TEMPO.CO, Jakarta - A Sumatran tiger (Panthera tigris sumatrae) was found dead in Tanjung Leban Village, Bengkalis District, Riau Province, with its left front leg ensnared in a wire trap.
Acting Head of Riau's Natural Resources Conservation Agency (BBKSDA) Fifin Arfiana Jogasara said here on Sunday that the agency has received information from a local villager who worked in a field close to the location.
"The farmer reported his finding to Bukit Batu Police, which was then forwarded the report to the Riau BBKSDA. A team of the agency has been dispatched to the location for initial identification," Jogasara said.
According to the team, the tiger corpse was found in a cultivated land within the convertible production forest area (HPK), some 21.85 kilometers away from the Bukit Batu Wildlife Conservation.
"The female tiger was evacuated to Pekanbaru for a necropsy to determine the causes of her death and estimate the time of the death," she said.
She called on the public not to place traps for any reason because it would harm animals, including protected species, saying that it violated Law No. 5/1990 on Conservation of Natural Resource and Its Ecosystem.
"Those who intentionally violate the law may face a maximum penalty of five years in prison and maximum fine of Rp100 million while those who neglect the law may face a maximum penalty of one year in prison and maximum fine of Rp50 million," Jogasara said.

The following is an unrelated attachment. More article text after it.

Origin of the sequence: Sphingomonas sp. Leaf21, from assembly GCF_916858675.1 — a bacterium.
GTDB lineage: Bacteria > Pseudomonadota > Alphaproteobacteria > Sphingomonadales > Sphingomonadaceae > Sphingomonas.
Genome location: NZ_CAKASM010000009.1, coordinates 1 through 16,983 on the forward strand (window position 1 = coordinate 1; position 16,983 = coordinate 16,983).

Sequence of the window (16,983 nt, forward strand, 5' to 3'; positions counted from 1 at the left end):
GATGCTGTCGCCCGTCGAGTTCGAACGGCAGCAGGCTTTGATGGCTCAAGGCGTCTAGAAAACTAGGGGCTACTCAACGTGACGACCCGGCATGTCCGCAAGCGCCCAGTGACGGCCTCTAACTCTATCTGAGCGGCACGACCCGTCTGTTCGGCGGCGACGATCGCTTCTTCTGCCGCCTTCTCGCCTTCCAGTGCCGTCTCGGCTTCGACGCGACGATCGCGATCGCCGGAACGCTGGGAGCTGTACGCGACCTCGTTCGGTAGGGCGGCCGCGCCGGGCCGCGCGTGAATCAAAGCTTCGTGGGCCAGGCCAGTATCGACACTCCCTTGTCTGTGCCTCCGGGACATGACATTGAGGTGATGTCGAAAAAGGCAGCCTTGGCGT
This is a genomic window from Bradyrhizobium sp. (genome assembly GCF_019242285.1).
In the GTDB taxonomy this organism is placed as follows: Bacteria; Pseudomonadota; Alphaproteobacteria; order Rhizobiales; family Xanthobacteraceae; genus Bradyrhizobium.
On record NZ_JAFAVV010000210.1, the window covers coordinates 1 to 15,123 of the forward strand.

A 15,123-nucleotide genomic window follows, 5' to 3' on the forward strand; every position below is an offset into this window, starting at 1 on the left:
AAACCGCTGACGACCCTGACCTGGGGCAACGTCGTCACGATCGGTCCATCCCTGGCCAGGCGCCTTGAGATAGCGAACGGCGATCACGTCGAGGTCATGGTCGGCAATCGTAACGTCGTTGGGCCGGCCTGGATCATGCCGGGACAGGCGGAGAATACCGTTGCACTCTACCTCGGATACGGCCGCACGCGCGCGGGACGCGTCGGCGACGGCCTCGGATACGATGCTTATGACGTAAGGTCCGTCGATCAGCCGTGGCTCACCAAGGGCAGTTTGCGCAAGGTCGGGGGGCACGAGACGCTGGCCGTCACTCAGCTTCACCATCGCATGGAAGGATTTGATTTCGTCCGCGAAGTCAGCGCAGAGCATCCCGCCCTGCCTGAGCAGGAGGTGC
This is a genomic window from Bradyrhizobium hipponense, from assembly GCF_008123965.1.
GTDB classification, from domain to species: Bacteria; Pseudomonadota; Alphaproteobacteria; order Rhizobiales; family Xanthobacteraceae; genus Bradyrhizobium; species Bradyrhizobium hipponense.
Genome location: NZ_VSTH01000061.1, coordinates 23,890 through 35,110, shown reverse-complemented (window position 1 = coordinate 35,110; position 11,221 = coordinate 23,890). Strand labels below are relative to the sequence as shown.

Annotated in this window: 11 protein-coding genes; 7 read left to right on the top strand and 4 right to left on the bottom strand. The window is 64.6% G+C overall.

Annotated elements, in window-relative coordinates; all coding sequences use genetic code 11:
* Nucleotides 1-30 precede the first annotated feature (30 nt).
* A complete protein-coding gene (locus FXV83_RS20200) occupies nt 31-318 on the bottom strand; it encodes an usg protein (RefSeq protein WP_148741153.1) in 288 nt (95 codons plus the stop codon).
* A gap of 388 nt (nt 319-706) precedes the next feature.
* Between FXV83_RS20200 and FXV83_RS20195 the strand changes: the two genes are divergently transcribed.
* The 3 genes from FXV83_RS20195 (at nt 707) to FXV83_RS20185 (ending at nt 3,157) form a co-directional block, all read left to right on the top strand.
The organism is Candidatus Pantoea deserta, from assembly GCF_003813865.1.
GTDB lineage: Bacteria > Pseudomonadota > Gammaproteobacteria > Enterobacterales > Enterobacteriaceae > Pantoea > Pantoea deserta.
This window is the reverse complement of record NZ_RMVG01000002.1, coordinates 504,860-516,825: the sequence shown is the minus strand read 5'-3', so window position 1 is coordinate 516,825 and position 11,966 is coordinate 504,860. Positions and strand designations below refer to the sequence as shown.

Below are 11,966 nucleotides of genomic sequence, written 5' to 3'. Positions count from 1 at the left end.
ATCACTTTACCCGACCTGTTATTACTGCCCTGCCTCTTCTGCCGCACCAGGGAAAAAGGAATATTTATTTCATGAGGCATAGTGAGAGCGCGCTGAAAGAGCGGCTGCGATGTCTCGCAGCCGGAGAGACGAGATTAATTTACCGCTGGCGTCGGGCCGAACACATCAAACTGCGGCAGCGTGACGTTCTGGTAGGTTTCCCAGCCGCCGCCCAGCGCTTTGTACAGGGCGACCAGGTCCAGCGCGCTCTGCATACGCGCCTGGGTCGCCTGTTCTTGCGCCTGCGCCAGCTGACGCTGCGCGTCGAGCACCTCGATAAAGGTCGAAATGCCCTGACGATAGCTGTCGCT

ANTARA noted that in Indonesia, Sumatran tigers were the only surviving tiger species, as the country had already lost two sub-species of tigers to extinction: the Bali tiger that became extinct in 1937 and the Javan tiger in the 1970s.
Sumatran tigers, the smallest of all tiger species, are currently critically endangered and only found on Sumatra Island, Indonesia’s second-largest island.
The tigers are on the brink of extinction owing to deforestation, poaching, and conflicts between wild animals and local people owing to their dwindling habitats.
The exact figure of Sumatran tigers left in the wild is ambiguous, though the latest estimates range, from under 300 to possibly 500 at 27 locations, including in the Kerinci Seblat National Park, Tesso Nilo Park, and Gunung Leuser National Park.